Tense situations often provide for the best drama and leave bystanders watching things unfolding on the sidelines captivated in awe. It’s a compulsion that pulls us to slow down and gawk at accidents and train-wrecks; the very thing that allows a television program like “The Jerry Springer Show” to exist. Cinematically, that uncomfortable draw that keeps audiences on the edge of their seats can … Read More Uncut Gems: Loving the uncomfortable

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Little Women: Frantic urgency in domestic life

Another period drama remake of an oft-told story isn’t what cinema needs these days. There’s far too little originality in filmmaking to warrant updated versions of a book that already has six feature film adaptations. “Little Women” is the exception. From the opening moments where writer/director Greta Gerwig begins at the end, it’s readily apparent that Louisa May Alcott’s classic coming-of-age novel about four … Read More Little Women: Frantic urgency in domestic life

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The Rise of Skywalker: No real end to never-ending saga

Millions upon millions of dollars have been poured into a series of Flash Gordon-esque movies about the unseen “Force” around us for the better part of a half-century. Many millions more have been poured into the bank accounts of Disney execs by casual and ardent fans of the acclaimed “Star Wars” franchise that reached its summation this weekend with director JJ Abrams’ second turn … Read More The Rise of Skywalker: No real end to never-ending saga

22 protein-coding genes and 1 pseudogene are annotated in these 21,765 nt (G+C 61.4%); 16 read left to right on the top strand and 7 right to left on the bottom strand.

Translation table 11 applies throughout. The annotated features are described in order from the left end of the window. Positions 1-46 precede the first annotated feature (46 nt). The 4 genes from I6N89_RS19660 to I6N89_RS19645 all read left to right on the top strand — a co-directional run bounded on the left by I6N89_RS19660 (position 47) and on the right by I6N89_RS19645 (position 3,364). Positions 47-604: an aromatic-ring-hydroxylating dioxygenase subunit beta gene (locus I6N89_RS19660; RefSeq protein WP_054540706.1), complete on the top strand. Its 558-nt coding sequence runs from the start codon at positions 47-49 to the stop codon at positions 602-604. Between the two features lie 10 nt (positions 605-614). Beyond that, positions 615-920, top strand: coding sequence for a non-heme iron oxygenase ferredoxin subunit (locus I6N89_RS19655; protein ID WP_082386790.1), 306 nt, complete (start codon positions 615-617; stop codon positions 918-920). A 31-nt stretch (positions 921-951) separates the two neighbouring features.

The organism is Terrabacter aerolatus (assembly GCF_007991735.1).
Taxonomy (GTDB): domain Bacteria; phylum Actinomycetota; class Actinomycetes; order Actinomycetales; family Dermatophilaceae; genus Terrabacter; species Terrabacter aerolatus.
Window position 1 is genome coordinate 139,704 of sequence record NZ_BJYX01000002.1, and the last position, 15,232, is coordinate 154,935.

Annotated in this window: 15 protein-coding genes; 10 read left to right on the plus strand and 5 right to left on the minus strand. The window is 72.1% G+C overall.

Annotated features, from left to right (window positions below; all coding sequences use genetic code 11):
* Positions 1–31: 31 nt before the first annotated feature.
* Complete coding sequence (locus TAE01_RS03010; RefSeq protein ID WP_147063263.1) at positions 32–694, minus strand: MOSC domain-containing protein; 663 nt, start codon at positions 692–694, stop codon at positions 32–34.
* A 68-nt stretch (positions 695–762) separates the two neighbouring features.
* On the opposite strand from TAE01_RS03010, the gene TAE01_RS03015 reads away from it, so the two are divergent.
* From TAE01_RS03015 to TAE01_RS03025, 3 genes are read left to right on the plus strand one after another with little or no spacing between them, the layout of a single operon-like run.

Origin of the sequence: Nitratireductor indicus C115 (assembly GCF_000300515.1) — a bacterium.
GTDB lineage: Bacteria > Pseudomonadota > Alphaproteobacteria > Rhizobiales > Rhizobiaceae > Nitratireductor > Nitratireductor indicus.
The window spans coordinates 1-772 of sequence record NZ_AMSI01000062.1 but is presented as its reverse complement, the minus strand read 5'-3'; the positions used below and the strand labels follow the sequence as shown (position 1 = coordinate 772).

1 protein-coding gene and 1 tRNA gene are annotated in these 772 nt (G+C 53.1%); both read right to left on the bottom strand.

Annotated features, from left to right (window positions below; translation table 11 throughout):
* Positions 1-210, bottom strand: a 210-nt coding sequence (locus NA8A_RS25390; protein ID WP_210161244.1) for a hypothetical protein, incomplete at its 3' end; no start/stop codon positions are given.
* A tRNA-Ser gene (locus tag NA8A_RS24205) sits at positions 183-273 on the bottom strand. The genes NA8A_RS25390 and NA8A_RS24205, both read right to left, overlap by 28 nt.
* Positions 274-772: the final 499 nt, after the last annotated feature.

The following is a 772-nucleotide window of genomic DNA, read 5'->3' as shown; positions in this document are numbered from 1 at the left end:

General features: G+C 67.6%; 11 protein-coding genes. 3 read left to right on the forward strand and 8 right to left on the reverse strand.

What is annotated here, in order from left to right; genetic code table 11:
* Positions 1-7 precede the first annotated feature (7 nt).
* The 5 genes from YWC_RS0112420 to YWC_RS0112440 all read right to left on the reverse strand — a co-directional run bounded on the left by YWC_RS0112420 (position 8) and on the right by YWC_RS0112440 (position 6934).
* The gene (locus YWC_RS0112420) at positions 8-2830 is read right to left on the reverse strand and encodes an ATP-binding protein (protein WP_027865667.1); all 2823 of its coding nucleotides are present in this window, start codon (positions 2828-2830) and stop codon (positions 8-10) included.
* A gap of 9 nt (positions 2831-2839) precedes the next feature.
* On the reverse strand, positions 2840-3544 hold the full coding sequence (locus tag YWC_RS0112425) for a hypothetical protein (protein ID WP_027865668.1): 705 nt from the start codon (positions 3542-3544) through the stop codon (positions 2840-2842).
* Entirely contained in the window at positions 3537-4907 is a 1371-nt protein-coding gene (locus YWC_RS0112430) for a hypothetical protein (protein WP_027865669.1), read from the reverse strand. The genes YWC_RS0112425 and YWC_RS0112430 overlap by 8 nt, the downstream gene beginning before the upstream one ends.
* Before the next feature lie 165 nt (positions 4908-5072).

Marriage Story: Finding the beginning in the end

We’ve been told there’s two sides to every story. Often it feels as if it’s as simple as the truth and then anything other than the truth. But what happens when both sides of the story are true but conflict, or worse yet, outright contradict one another? Writer/director Noah Baumbach explores this complex duality through the structure of a fractured relationship in his latest … Read More Marriage Story: Finding the beginning in the end

A Beautiful Day In The Neighborhood: The measure of a man

What is the impact that one person can have on another? How is that one life can intensely, irreversibly be altered by coming into contact with someone? It’s a common theme in modern cinema, but rarely told as simply and unapologetically in a PG-rated film as director Marielle Heller’s latest film. “A Beautiful Day In The Neighborhood” is not a biopic. It’s a wonderfully … Read More A Beautiful Day In The Neighborhood: The measure of a man

The Irishman: Legacy of a cinematic Don

At the end of the day, what’s it all about? It’s a question that continuously lingers under the surface of celebrated auteur Martin Scorsese’s latest feature, a melancholy retrospective that acts almost like a career summation filled with riddles of bullets and dynamically vulgar dialogue. For the premier filmmaker in the gangster genre, Scorsese’s “The Irishman” definitively closes the book on how crime dramas … Read More The Irishman: Legacy of a cinematic Don